“Your world’s about to get a whole lot bigger.”
I frequently bang on on this blog about how The Walking Dead tends to appropriate the tropes of both war movies and Westerns (outside of its obvious genre of post-apocalyptic horror). It was at it again this week, and like a couple of weeks ago, the most obvious source of inspiration was The Magnificent Seven.
Not that this is anything to do with the showrunners – the direction the plot is currently going is faithfully adapted from Robert Kirkman’s original comics. Here, as there, the now settled Alexandrians (which now definitely includes Rick’s gang) are introduced to another community by recent arrival Jesus – only to find that it’s beset by a ruthless gang of bandits who demand half the supplies as a protection racket. Rick’s group, more hardened to dealing with that sort of thing, offer to help – for a price. As I said, The Magnificent Seven.
Of course, the ‘untamed frontier’ setting of classic Westerns is essentially what the modern, civilised world becomes when society falls apart. Newly introduced community the Hilltop even resembles a 19th century frontier fort, with its walls of upright, pointed logs and its centrepiece of an antebellum plantation house.
If any post-apocalyptic story covers a long enough period of time, these fortified communities are a fairly standard trope – logically it’s how things would develop. After the initial shock of civilisation’s collapse, and a few false starts, properly sustainable communities would likely spring up, make contact, and begin trading. That’s basically the plot of most of the second season of 70s BBC classic Survivors, though those guys didn’t have to cope with swarms of ravenous walking corpses on top of the standard post-apocalyptic thugs, bandits and warlords.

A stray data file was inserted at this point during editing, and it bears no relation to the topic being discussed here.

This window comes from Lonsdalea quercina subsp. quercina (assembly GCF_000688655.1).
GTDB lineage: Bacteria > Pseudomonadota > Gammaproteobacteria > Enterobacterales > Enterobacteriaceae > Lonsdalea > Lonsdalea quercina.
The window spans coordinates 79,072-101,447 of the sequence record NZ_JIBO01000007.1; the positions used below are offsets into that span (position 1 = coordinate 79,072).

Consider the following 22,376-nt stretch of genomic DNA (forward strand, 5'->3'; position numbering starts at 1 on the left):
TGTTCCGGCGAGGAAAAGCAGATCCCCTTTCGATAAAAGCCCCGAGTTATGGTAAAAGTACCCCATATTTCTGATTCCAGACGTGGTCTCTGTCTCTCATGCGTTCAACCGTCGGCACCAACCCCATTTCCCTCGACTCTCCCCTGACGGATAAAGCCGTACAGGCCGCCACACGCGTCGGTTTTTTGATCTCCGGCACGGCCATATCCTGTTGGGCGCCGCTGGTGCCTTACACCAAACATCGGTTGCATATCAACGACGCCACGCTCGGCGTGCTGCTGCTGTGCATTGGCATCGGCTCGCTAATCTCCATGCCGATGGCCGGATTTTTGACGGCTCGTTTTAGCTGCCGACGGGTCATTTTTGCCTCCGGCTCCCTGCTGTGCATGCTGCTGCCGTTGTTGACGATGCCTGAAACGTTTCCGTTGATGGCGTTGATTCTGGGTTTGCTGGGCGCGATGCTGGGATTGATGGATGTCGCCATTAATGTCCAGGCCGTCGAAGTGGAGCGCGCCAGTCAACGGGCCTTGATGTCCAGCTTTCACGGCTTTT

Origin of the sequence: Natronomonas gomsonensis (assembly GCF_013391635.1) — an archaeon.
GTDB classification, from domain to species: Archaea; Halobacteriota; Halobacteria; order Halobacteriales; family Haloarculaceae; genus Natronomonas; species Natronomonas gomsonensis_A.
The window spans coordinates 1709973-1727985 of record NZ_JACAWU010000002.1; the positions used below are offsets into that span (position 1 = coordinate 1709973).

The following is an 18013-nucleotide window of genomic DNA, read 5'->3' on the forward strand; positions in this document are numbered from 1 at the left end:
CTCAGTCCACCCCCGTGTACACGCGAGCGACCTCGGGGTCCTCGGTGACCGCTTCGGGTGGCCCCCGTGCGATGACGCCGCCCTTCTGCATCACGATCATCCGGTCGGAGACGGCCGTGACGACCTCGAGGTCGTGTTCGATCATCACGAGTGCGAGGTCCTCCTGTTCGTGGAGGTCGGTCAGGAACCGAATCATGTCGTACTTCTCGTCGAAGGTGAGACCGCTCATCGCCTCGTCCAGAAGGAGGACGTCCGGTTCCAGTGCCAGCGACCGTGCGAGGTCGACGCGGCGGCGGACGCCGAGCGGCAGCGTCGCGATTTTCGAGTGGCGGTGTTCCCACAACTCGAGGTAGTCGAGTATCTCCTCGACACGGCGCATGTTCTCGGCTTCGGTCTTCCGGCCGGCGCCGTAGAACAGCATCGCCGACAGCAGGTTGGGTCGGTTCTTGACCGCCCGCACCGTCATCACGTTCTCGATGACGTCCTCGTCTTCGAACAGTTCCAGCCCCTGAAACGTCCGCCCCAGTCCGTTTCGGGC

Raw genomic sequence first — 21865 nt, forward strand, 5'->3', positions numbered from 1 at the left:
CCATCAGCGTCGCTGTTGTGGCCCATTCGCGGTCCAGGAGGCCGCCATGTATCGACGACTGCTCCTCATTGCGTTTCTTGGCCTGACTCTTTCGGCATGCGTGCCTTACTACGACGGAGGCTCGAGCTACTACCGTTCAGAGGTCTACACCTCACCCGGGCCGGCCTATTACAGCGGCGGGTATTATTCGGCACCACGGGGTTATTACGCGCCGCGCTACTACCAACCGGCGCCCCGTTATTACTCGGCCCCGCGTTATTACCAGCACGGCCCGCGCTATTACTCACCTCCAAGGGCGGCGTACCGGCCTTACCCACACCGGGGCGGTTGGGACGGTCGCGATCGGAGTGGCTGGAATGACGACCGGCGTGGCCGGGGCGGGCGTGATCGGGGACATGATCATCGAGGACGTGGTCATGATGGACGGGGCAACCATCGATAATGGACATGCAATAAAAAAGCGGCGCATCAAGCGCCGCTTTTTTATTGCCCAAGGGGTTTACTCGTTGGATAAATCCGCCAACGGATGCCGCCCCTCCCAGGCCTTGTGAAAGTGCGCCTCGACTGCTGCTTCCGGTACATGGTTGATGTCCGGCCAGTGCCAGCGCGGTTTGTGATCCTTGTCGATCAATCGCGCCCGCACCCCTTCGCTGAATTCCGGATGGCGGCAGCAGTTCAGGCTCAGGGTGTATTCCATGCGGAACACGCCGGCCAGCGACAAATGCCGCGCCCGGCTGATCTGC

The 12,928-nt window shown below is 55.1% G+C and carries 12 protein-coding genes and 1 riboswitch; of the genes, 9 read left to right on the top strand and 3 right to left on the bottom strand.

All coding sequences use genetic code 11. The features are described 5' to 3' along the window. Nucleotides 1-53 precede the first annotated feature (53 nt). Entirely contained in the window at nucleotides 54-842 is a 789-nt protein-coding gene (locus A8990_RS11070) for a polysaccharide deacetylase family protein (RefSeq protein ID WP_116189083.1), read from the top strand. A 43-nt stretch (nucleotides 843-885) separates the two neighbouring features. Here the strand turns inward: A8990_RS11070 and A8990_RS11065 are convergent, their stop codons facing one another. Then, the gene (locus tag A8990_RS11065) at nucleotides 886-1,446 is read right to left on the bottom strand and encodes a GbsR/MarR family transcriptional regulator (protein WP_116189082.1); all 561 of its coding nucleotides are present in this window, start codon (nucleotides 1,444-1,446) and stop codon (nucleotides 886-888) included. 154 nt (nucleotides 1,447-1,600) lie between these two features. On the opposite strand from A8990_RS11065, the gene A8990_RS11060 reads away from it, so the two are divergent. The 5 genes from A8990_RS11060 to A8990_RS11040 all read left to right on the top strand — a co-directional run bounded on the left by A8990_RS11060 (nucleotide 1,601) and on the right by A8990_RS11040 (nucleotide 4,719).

Said warlord is the previously mentioned Negan, yet to make a personal appearance but already developing a fearsome reputation by dint of his reported crimes. Matthew Negrete and Channing Powell’s script developed this further with the desperate actions of the Hilltop’s scouts, trying to assassinate their own leader to free Negan’s hostages.
And yet, who wouldn’t want to assassinate Gregory? Just as in the comic, he’s quickly established as an utter douchebag, telling the newcomers to have a wash and putting the moves on Maggie while not even remembering her name, which he was told all of five minutes previously. Just in case you didn’t get that he’s an asshole, Gregory is played by Xander Berkeley, a fine character actor who seems to get no other kind of role.
At least that gave Maggie a chance to demonstrate yet again that, when it comes to her and Greg, she’s the hardass. Lauren Cohan was believably determined in her ‘negotiations’ with Gregory, in a way that Rick acknowledged he probably couldn’t have been. Let’s face it, the rest of the gang with Maggie would probably just have thumped the sleazy Hilltop leader, who even Jesus felt the need to apologise for.